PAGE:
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Gove must reform his Department or be doomed. Cameron must deal with the threat of widespread industrial action with fairness and pragmatism.

August 5th, 2010 by Jerry Hayes

Michael Gove has the brain the size of a small planet and bollocks of such steel that they could proudly hang outside any reputable pawn broker. But I am beginning to wonder whether the Cabinet Secretary may need to step into fumigate his department of all things Balls. Gove is trying implement a policy of such importance, not just socially and educationally, but upon which this government will eventually be judged. It is called the Department For Education for a purpose. Many years ago I met Sir Keith Joseph for a drink. He was Education Secretary.  A man busting with ideas, whose mission was drag his department from the monochrome of state control to actually give children, particularly the deprived, real life changing opportunities. And there we sat, sipping warm white wine, in gloomy mood with this highly intelligent and vigorous man in total despair about his department. With the vein on his temple pulsating like a puppy’s penis, he  wailed that his officials wouldn’t let him do anything. That the department wasn’t  for education, in fact, it wasn’t  for anything at all, except  cosy, vested interests.  And that is why the Department of Education and Science eventually became the Department For Education. It was both a message and a warning. Both seem to have been lost. Both must be restored or else Michael Gove will spend his first valuable months, not fighting for children, but the enemy within. It was a battle that Peter Walker fought at the department of Energy during the miners strike. His department seamlessly morphed with the NUM; there was no join. Which meant that there was no loyalty to Ministers. Peter built a small team of totally trusted civil servants in his Private Office. This became the engine room of the department. All minutes to Cabinet colleagues by passed the Whitehall network for fear of leaks. They were personally delivered by one of Peter’s trusties. But Walker was an old hand at the machinations of  Whitehall, he was a master of playing the game and winning. Gove has only had a couple of months of trying to run a department that morphs seamlessly into the teachers’ unions and local education authorities. He had better start building his team of trusties quickly, or else those bollocks of steel will be surgically and publicly  removed.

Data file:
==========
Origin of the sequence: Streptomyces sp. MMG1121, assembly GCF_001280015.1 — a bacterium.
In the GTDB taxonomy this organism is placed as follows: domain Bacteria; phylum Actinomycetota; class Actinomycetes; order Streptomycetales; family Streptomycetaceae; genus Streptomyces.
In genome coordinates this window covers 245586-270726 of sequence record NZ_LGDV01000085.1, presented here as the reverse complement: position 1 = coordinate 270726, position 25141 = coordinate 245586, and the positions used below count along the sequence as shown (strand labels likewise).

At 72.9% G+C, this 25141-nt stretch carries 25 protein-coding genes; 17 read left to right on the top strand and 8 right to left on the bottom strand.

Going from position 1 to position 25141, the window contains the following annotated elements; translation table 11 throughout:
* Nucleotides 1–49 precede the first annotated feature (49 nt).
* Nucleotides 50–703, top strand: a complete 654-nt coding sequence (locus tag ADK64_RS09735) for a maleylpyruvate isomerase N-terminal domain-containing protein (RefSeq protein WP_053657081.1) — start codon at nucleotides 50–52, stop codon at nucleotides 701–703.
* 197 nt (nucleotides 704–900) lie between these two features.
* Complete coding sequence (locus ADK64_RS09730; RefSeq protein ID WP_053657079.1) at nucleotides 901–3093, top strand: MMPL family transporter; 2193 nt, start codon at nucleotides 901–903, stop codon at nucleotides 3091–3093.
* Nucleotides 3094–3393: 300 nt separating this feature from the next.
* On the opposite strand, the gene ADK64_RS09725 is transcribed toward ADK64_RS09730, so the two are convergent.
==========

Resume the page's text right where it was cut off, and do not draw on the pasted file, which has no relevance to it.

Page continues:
The Autumn will be particularly traumatic for the Coalition.  The unions are in fighting mode. There will be widespread industrial action, causing misery and mayhem every area of public life. Cameron is going to have play this one very carefully indeed.  History has taught us that although  most industrial action seriously upsets the voters, it has little impact on government fortunes unless they appear to have lost control, or there is a whiff of unfairness in the air. The middle classes turned against the government during the miners strike because they felt that an injustice was being perpetrated on hardworking and decent people. And it was the inherent feeling of unfairness about the implementation of the Poll Tax (which it never was), which sowed the seeds of   Margaret Thatcher being bundled in the back of the Prime Ministerial limousine on a journey to oblivion. So the key word for David Cameron must be fairness. The country has accepted the need for draconian cuts; that argument has been won. But if the Coalition is perceived to be heavy handed or vindictive, rentamob will turn into something ugly and unpleasant. And it will be Mail, Sun and Telegraph readers who will lead the fray. Don’t repeat the mistakes of the eighties. Look at the Social consequences of government action and consult. But if you listen to the honeyed growlings of the right for the smack of strong and ruthless government there will be serious and lasting social unrest and a bitter ending to an incredible experiment. Tricky for the government, but a nightmare for the poor devil who leads the Labour Party. Does he take to the streets as Tony Benn, the left and the unions are shreaking for and face the charge of being bought? Or does he steer a middle path and be accused of betraying the very people his represents?